“I don’t feel safe dressing up the way I want. I would want to dress up as a woman, but the city doesn’t make me feel safe. People might harass me for how I look.” That’s the first thing Sohel told me when I went down to talk to her about my first blog. (Yes “HER”, because Sohel is a gender non-conforming person who prefers the pronouns she, her and they).”
Imagine how that would feel. Like the world decides your daily life, it tells you how to breathe, it tells you how to walk, how to speak, how to dress up, how to live. How would you feel? My friend Sohel has been feeling all of these things all her life. Imagine how suffocating that is? I can’t. Can you?
Sohel says that from the time she remembers she has been bullied by people around her for her choices in life. In school, where a child builds their first fond memories, first friends, first opinions, all Sohel found there was bullying for more than ten years. Her college life was no better, with conservative teachers she found no space to breathe. Her peer group was a bit better since school; they could at least accept the fact that she was queer.
Life took a big turn from here when Sohel joined Jadavpur University in 2013, as a Film Studies student. Initially, it was a culture shock for a “practising Muslim” like her to see women smoking. But it moved her, empowered her in the coming days when she understood that no gender was below another. This is where she finally came across feminist literature through her friends. This helped her break away from all her stereotypes, gave her a voice, with which she could finally say out loud that she was queer. She became an atheist, learnt leftist politics, understood feminism and found answers to her lifelong questions. The questions that bothered her, “If there is any god?”, “If religion is important?”, “The concept of sin.”
Imagine how that would feel. Like the world decides your daily life, it tells you how to breathe, it tells you how to walk, how to speak, how to dress up, how to live. How would you feel?
University gave her much more than atheism. For the first time in her life, it gave her a community she could identify with. A group with whom she could walk at the Pride March. She felt like she belonged somewhere for the first time and be in her skin around her people. For the first time, she found people who were proud to be queer and ready to walk about openly with that identity. These moments empowered her for a lifetime.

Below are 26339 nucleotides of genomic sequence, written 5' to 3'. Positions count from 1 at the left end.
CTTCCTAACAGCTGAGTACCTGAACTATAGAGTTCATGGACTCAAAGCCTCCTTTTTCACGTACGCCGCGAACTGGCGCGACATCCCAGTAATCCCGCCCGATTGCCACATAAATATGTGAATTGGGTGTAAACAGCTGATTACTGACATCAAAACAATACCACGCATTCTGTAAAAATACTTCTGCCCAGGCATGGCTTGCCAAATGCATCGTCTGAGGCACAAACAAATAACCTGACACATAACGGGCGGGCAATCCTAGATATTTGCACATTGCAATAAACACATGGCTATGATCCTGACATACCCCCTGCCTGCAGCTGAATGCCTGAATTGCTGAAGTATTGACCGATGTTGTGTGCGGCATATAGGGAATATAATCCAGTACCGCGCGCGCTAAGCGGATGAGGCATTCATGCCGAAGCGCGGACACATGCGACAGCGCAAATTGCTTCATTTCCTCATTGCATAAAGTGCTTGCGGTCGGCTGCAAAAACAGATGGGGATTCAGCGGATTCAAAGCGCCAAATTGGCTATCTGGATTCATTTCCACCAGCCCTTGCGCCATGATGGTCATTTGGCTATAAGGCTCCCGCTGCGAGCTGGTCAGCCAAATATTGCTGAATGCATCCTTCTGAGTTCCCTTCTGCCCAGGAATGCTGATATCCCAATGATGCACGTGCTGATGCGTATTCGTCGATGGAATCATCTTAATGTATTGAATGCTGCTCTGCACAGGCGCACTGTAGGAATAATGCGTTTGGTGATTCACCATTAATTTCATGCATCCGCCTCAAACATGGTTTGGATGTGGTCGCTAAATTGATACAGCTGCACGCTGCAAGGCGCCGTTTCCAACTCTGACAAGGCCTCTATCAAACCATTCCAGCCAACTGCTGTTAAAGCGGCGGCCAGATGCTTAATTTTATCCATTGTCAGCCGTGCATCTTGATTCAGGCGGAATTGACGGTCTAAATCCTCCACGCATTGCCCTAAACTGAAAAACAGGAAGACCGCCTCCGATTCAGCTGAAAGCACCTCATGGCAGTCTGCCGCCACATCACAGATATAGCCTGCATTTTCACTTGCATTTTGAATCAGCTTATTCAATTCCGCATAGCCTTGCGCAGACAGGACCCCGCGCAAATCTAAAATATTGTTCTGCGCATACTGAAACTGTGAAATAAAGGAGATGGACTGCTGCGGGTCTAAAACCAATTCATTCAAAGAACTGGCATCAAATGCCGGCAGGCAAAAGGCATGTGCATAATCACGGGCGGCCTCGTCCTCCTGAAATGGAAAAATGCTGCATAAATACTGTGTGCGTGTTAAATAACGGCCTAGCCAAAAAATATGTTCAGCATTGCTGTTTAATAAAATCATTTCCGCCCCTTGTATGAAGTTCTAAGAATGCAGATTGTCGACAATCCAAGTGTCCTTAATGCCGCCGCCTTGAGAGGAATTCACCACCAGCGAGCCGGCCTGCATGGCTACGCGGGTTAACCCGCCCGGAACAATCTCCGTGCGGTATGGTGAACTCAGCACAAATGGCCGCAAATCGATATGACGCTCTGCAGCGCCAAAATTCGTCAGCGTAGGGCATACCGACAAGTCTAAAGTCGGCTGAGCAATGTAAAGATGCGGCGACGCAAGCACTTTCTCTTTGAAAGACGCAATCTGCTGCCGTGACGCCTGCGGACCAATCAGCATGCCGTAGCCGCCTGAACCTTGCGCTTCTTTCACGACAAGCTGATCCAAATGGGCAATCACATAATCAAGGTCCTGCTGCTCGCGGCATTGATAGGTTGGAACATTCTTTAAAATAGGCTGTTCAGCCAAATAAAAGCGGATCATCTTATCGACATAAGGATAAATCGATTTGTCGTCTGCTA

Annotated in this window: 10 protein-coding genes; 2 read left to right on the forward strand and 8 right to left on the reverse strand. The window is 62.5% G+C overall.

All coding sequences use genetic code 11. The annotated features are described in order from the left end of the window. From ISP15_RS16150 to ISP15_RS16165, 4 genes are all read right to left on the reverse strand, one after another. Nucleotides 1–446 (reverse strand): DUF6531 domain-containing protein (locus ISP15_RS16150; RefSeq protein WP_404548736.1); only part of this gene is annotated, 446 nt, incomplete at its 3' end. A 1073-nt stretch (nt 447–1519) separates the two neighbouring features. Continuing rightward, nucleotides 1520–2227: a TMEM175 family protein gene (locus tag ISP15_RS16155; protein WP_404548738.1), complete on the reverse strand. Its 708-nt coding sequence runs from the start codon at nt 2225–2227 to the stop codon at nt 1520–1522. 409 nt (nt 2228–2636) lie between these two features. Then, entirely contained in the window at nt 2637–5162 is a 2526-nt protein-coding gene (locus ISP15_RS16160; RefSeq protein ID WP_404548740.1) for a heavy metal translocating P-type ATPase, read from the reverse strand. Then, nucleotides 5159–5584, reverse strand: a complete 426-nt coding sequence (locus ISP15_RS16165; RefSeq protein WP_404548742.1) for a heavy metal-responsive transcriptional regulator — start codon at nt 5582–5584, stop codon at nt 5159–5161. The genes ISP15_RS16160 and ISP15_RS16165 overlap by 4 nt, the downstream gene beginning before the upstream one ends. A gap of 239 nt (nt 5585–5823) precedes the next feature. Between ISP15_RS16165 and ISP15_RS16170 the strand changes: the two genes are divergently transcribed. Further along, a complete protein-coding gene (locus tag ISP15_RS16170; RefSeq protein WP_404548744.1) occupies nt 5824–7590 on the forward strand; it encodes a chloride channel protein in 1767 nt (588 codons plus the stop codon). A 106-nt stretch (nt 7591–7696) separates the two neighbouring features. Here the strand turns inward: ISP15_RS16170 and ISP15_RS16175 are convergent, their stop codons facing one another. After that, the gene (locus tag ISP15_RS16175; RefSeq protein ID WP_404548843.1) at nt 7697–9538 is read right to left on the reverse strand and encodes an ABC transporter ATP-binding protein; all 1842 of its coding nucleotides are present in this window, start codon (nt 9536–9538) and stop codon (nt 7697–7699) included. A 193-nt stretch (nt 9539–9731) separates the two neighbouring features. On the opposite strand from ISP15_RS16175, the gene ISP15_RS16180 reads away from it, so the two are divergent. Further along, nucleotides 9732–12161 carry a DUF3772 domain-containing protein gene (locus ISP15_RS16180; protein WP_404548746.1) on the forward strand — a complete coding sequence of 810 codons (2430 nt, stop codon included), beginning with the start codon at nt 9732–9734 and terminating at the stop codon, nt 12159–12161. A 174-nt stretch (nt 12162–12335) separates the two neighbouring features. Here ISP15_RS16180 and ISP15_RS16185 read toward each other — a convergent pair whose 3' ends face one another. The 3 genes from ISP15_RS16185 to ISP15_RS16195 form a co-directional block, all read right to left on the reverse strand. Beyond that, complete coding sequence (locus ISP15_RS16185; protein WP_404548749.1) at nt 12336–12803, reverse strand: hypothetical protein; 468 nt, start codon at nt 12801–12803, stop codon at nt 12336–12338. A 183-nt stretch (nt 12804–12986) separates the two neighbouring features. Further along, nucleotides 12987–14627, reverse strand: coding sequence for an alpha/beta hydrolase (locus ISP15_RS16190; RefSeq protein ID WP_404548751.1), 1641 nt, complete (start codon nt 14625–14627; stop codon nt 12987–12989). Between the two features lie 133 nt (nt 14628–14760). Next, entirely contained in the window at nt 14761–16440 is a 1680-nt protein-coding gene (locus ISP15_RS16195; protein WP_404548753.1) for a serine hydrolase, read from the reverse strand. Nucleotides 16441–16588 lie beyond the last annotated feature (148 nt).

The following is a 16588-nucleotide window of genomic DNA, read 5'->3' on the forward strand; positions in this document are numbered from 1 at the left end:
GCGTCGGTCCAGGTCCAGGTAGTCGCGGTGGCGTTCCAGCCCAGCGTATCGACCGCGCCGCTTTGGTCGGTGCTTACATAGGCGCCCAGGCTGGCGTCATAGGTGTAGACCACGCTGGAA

Life hasn’t been this easy-going all through University. She had a major meltdown in 2013, where she lashed out at friends and lost their relation forever. It was hard losing the same friends who made her feel comfortable about her identity, about accepting who she was. She did not notice immediately, but she had started to show symptoms of mental health issues.
Throughout this journey, Sohel’s family has not been very supportive of her gender identity. For about seven years she has had violent fights with them about who she was. They feel that she should keep her gender identity to herself and not be open about it in this big judgemental world.
Things took a sour turn from here when she was detected with schizophrenia about two and a half years back. Sohel started hallucinating things, she started seeing, feeling things that didn’t exist in the real world. She started talking about things that had no connections to reality. Around this time she identified her symptoms and went for counselling sessions and was detected with clinical schizophrenia. Life has been hard after that.
Throughout this journey, Sohel’s family has not been very supportive of her gender identity. For about seven years she has had violent fights with them about who she was.
But the only good part of her being diagnosed with schizophrenia was that her family became more accepting and tolerant towards her as a person for the past one year. The doctors made them understand how their behaviour influences her mental health, and how they can be more receptive towards her. They started understanding her behavioural issues and that they were symptoms of her condition. But as Sohel points out, “They have tried to be supportive, but they don’t know how to. They sometimes do or say things that end up worsening my condition.”
The world is so unkind and cruel to some people that they are forced to bottle up to survive and forget who they actually are. Sohel points out, “Throughout my life, I have been shamed and bullied for pursuing art, gardening, and cooking. In my adult years, while I was in college, I found photography. It was my go-to thing just the way art was in the past. But like the rest of them, this side of me also got repressed. Now I feel like haven’t clicked a decent photo in a long time. I have forgotten how to look at the world. I don’t find frames anymore; I don’t find inspiration.”
Sohel has stopped most of the things that brought her joy. She has stopped wearing turbans, she has stopped keeping a beard, she has stopped dressing up as a woman. All of that makes her look like an outsider on the roads. With those things on, she is immediately identified as a non-Hindu, non-male human and grabs unnecessary attention towards her.
But my friend here is a true fighter, a believer beyond disputes and disorders. With all her problems still very much there in her life, she has found out a job she loves. She now works at an art gallery in Kolkata but even that is not permanent as there is no respite from her illness, which is forcing her to discontinue. She is currently looking for greener pastures, something that will not make her illness a liability.
Feature Image Credit: Milaap
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The article was first published on Milaap.org and was written by Shrabana Chatterjee. Milaap is India’s largest crowdfunding platform for personal and social causes.